New Climate Reports for New Hampshire Communities

April 26, 2014

Early this month, two University of New Hampshire reports analyzing the future climate of Northern and Southern NH were released. The results are concerning, to say the least. The main takeaway from these two assessments is that, as the climate continues to change, New Hampshire will become warmer and wetter. The yearly average temperature could rise as much as 4 to 9 degrees Fahrenheit across the state, with summer temperatures rising the most – so get ready to crank up that AC! Meanwhile “extreme precipitation events” (think storms with a lot of rain) are likely to double by the middle of the century. Cameron Wake, a research associate professor at UNH, noted that this is particularly worrying since NH has already seen an increase in extreme precipitation events, many of which cause significant damage, and these reports demonstrate that this trend, instead of slowing down, is likely to continue. Furthermore, average yearly precipitation could increase up to 20 percent, which has huge implications for infrastructure damage. As the undergraduate research assistant working with Dover, NH, I think these reports are exactly what the community needs to help it take its next steps in adapting to climate change. Having worked with Dover over the past two semesters, I’ve seen the impact that the NECAP workshops have had upon residents. In follow-up interviews, many people spoke of a renewed enthusiasm or increased confidence in the ability of Dover as a community to address climate change in the future. The workshops helped many people to realize that, despite its apparent enormity, climate change can be dealt with and adapted to at a local level. However, those same people often pointed out that in order to address climate change, there is a need for scientific data on what exactly Dover can expect from the future climate. The “Climate Change in New Hampshire” reports are an excellent resource for communities like Dover who are seeking to further understand what impacts they may have to deal with in the future. Although NECAP has also produced wonderful risk assessments for each community, these new reports can provide even more recent information to communities and can help complement the information contained in our risk assessments. As many Dover interviewees pointed out, knowledge of the future risks and changes is a critical part of being able to develop plans to adapt to these changes. People are likely to be concerned about the news that extreme precipitation events are on the rise; many interviewees already mentioned that they had noticed more storms and more damage resulting from these storms in recent years. However, information like this can demonstrate the urgency of the situation and, building off the enthusiasm sparked by NECAP workshops, could lead to significant action to address these risks. For more information, the reports can be downloaded at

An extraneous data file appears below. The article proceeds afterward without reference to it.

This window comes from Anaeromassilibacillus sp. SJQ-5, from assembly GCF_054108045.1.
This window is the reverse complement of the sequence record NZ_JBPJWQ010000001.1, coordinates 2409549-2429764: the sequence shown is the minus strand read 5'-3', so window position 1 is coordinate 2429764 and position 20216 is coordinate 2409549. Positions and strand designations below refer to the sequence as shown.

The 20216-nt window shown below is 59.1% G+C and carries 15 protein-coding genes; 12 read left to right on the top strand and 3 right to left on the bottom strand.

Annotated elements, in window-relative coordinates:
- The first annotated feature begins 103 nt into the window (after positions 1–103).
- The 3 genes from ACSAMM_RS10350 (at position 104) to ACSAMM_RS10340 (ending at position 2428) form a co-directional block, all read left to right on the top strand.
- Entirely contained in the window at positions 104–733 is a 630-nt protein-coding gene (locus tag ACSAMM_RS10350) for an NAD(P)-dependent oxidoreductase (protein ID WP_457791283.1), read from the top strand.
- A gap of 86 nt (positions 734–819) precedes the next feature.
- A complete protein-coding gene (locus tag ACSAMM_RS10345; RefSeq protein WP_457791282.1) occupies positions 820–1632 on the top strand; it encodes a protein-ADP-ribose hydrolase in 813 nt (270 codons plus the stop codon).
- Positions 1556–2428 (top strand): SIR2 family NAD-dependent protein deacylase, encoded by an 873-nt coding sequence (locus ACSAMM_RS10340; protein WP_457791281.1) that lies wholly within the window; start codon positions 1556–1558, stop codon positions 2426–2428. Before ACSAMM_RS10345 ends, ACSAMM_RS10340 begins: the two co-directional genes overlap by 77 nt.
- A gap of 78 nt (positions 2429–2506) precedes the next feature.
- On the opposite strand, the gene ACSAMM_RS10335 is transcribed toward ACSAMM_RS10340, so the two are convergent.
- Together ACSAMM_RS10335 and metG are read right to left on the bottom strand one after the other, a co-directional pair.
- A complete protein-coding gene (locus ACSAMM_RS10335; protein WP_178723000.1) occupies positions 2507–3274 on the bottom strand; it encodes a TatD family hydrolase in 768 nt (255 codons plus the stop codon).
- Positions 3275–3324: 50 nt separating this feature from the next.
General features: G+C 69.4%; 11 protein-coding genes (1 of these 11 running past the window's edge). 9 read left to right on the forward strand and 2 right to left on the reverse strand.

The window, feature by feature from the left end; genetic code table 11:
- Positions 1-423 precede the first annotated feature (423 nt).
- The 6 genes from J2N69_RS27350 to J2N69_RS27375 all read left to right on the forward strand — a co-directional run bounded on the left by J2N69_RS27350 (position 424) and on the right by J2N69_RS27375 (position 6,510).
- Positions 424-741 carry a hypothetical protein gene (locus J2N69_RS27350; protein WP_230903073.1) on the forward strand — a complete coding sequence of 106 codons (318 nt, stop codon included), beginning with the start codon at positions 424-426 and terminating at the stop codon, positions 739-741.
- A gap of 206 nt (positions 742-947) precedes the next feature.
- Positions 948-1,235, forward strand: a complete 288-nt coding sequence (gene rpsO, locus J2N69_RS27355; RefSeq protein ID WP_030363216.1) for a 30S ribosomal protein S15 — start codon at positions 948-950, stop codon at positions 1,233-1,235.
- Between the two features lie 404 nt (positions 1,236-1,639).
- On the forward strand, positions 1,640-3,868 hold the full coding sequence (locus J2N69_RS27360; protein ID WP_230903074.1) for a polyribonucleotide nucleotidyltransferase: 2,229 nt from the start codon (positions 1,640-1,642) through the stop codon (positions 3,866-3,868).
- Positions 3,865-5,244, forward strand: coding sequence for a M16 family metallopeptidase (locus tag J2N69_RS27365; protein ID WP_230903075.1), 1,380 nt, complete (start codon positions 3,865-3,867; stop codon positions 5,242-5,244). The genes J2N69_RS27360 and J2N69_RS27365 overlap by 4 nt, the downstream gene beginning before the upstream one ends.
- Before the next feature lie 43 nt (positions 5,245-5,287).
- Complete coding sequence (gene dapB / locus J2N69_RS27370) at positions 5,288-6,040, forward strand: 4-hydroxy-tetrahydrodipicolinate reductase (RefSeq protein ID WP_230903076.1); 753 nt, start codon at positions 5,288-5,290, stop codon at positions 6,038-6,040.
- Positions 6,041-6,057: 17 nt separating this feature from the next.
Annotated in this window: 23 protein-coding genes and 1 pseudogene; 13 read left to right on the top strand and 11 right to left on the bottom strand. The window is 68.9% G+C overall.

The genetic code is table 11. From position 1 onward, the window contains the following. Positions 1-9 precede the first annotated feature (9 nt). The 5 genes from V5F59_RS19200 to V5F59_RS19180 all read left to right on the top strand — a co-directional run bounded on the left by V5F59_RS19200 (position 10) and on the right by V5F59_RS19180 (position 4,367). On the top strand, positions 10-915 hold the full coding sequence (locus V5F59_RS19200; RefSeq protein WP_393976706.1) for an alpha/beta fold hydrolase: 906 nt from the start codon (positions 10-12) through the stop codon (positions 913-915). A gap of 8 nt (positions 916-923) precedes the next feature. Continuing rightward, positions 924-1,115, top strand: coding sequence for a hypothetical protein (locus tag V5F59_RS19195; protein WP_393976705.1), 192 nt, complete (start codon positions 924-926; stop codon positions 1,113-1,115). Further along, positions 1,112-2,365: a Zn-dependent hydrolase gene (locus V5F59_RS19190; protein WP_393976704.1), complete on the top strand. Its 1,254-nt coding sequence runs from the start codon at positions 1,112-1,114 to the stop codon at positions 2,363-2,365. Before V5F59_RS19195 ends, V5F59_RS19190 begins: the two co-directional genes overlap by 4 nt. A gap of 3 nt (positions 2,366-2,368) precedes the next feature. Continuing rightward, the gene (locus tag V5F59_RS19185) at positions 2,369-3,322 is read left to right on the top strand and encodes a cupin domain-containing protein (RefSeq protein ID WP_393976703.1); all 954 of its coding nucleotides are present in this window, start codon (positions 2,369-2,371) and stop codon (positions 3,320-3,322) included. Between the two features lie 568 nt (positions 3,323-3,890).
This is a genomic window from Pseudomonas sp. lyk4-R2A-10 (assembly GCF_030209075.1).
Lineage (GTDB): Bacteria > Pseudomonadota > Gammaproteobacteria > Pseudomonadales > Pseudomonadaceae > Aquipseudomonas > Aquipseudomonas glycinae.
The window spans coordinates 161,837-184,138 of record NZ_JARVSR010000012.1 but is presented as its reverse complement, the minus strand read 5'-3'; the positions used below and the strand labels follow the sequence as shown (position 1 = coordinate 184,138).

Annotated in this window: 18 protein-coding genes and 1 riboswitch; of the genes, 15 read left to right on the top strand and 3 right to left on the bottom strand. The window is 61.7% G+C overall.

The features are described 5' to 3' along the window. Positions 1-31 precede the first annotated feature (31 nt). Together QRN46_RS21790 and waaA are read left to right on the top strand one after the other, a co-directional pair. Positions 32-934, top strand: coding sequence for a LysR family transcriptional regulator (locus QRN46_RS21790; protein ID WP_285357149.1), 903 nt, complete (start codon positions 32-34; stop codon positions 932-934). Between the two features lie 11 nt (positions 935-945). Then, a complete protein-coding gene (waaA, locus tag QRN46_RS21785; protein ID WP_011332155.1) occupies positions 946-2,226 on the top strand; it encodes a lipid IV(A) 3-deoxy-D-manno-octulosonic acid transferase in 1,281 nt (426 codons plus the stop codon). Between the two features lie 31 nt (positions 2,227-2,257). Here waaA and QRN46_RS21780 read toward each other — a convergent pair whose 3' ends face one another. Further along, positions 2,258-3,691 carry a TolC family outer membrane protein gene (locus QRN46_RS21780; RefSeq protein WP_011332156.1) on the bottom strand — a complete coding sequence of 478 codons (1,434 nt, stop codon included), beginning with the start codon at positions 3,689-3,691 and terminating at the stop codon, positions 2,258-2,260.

-Rebecca Silverman, Undergraduate Research Assistant